as a new state admitted to the union in 1836, with a long western border separating
it from Indian Territory, Arkansas became an important through way for the forced
relocation of Native Americans who were traveling there, particularly during the
winter of 1838-39.
Though the conflicts over Indian land began almost as soon as the first European
settlers arrived on the continent, the immediate origins of relocation began in 1830
when the U.S. Congress passed the Indian Removal Act (IRA) and President Andrew
Jackson signed it into law. It provided for an “exchange of lands” with Indians in
the east and decreed their “removal west of the river Mississippi.” Some Native
Americans had voluntarily moved previously as settlers encroached in the east
(a group of about 1,000 Cherokees moved to Arkansas in 1810-11), but after the IRA
passed, government agents enforced the law. The tribes forcibly removed included
the Choctaw from Mississippi, Muscogee Creeks from Alabama and Georgia,
Chickasaw from Tennessee, Seminoles from Florida and Cherokees from the
Appalachian Mountains in Georgia, the Carolinas and Tennessee.
A minority of Cherokees followed John Ridge, one of the architects of the Treaty
of New Echota in 1835-36, which called for voluntary removal to Indian Territory
within two years. (His wife, Sarah Ridge, moved to Fayetteville after his death,
where her house, the oldest in Fayetteville, is still partly standing.)
When few Cherokees chose to move, the U.S. government sent soldiers to enforce
the treaty and compel the tribe to undertake the journey west. After early tragic
losses to disease on the water routes, John Ross, the Cherokee principal chief,
petitioned to let the Cherokees control their own removal. Over the course of the winter
of 1838-39, many hundreds of the 15,000 tribe members lost their lives en route.
The Northern Route was followed by most Cherokees and eventually traversed
southern Missouri and entered Arkansas on a road that passed Elkhorn Tavern
in what is now Pea Ridge National Military Park before continuing south to
Fayetteville and then west into Oklahoma and Tahlequah.
A path farther south, the Benge Route, consisted of a detachment led by Cherokee
leader John Benge and started in Alabama, headed north to near Cape Girardeau,
Missouri, then dipped down into Arkansas through Batesville and across the north
central part of the state along the White River to Fayetteville and beyond.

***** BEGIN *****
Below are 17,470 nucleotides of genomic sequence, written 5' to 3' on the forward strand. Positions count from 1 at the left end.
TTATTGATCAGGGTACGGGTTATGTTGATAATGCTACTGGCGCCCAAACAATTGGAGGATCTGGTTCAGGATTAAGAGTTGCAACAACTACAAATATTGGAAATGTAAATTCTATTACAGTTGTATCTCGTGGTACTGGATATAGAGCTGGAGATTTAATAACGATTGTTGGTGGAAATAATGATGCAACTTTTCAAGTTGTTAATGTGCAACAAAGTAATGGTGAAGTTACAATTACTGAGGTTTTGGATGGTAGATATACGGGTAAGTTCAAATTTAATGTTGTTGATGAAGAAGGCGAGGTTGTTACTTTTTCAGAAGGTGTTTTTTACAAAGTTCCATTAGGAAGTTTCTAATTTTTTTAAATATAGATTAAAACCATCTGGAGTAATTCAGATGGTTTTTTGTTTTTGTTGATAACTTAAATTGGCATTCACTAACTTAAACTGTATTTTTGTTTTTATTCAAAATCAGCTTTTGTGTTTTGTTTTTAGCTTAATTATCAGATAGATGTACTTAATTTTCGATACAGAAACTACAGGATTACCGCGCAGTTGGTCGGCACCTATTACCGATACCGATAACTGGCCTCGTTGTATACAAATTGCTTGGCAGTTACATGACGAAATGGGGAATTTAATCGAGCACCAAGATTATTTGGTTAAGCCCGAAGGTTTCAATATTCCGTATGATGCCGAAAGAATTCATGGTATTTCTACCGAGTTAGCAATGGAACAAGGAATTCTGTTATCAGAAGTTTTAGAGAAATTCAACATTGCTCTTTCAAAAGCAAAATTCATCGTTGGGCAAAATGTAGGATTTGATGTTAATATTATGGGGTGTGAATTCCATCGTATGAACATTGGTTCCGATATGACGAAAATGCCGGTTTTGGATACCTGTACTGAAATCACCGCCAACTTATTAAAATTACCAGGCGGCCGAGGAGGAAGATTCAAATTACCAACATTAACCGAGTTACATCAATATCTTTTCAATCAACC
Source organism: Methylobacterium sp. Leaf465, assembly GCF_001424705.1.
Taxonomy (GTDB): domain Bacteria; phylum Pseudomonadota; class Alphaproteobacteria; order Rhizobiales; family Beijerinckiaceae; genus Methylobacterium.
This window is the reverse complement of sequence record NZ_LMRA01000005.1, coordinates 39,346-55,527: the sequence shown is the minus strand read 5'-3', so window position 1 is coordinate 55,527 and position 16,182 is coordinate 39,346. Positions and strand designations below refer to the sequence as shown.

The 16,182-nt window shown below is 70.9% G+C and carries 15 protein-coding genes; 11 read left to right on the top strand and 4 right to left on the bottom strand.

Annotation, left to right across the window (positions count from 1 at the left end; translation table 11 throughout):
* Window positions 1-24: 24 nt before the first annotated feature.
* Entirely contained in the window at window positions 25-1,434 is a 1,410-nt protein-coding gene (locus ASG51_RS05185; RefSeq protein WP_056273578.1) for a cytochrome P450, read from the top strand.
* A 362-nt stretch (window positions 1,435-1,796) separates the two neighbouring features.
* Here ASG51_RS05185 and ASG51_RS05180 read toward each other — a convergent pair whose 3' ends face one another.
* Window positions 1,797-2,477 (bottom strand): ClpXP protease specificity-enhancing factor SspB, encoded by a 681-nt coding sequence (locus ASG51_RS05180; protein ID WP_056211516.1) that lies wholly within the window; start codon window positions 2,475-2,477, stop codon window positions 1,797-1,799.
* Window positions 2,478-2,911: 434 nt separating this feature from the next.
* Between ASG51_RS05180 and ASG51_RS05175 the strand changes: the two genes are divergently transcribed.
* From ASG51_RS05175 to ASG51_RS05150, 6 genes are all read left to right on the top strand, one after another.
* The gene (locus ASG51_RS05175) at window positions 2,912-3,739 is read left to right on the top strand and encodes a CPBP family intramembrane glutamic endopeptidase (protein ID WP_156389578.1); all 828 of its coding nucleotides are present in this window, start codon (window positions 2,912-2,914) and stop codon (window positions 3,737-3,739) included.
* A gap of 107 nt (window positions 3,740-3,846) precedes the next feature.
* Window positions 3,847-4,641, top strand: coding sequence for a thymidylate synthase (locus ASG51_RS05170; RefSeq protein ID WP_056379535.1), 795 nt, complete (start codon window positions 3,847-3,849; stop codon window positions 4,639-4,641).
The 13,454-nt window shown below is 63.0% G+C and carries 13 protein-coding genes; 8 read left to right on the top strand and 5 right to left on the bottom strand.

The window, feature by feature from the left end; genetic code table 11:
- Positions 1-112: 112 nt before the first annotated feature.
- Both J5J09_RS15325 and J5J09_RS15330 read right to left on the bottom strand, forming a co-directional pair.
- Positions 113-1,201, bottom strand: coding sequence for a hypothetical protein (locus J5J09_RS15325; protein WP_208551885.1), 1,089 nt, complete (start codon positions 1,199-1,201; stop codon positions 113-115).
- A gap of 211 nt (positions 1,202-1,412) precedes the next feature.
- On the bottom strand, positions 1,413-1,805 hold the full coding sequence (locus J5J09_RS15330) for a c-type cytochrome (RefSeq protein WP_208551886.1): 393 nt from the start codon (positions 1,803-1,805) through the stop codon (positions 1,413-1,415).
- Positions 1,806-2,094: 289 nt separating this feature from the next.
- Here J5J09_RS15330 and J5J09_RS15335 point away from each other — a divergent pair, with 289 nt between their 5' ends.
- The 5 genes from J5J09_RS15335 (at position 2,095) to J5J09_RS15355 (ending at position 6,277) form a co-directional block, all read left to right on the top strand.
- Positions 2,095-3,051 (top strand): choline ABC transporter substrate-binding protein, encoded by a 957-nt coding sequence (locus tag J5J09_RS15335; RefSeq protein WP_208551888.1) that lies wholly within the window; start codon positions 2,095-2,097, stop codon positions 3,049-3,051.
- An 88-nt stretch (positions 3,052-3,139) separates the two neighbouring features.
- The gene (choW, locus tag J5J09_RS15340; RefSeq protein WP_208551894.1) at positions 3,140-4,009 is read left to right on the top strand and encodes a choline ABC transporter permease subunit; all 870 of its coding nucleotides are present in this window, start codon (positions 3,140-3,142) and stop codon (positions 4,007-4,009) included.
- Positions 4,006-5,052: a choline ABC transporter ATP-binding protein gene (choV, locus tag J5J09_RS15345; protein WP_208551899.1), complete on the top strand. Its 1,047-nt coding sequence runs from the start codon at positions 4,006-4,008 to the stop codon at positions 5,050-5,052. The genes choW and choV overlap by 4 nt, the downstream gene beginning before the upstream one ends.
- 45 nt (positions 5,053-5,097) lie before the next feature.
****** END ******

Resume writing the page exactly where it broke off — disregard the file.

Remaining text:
The Bell Route followed the old Memphis to Little Rock military road through what
is now Village Creek State Park in Wynne on to North Little Rock, Conway, Russellville
and Evansville on the Oklahoma border. This detachment, headed by John Bell, was
made up of 660 Cherokees who had favored the Treaty of New Echota and thus took
a different path to Indian Territory than did the groups organized by John Ross.
The Bell detachment was disbanded in Arkansas on January 7, 1839, to avoid any
encounters with the anti-treaty Cherokee detachments in the Indian Territory.
In the 1830s, the Creek, Chickasaw and Choctaw also followed this route to the
Indian Territory. A 2-mile trail in Village Creek State Park is an extended preserved
stretch of the road, and the National Park Service has called it “the most dramatic
remaining section of the Trail of Tears.” A historic marker in Marion, Arkansas,
from 1931, believed to be the oldest site on the route, acknowledges the use of the
military road as a means to transport Choctaw and Chickasaw tribe members to the
Indian Territory. Other informational displays can be found in the Delta Cultural
Center in Helena-West Helena and the Village Creek State Park visitors’ center.
While most Cherokees traveled the Northern Route, the contingent carrying John
Ross’s family took the Water Route, which included a journey up the Arkansas
River from its mouth at the Mississippi. His wife, Elizabeth (or Quatie), died on
a steamboat and was buried in Little Rock. A memorial to her stands in the city’s
Mount Holly Cemetery. The Water Route also was traveled by other removed
Indians, including the Chickasaw, Choctaw, Muscogee and Seminole, and many
of them passed through Little Rock and the north bank of the river; interpretive
markers now line North Little Rock’s Riverfront Park, explaining the route.
Historic Washington State Park in Hempstead County also has interpretive panels
relating to the Choctaw.
Scholarship and research on the Trail of Tears in Arkansas is ongoing. The Trail
of Tears Association is headquartered in Little Rock and works with the Cherokee
Nation, the Trail of Tears National Historic Trail and the National Park Service
to uncover new information and extend interpretation. The Sequoyah Research
Center at the University of Arkansas at Little Rock has an enormous collection
of documents related to removal. Extensive driving directions for following the
various routes of the Trail of Tears and more information can be found through
the Arkansas Heritage Trails division of the Arkansas Department of Parks and
Tourism at arkansasheritagetrails.com/Tears.
Through the work of many who wish to honor those who suffered and help inform
those who wish to learn about this painful history, Arkansas provides a rich,
moving and educational experience of the Trail of Tears.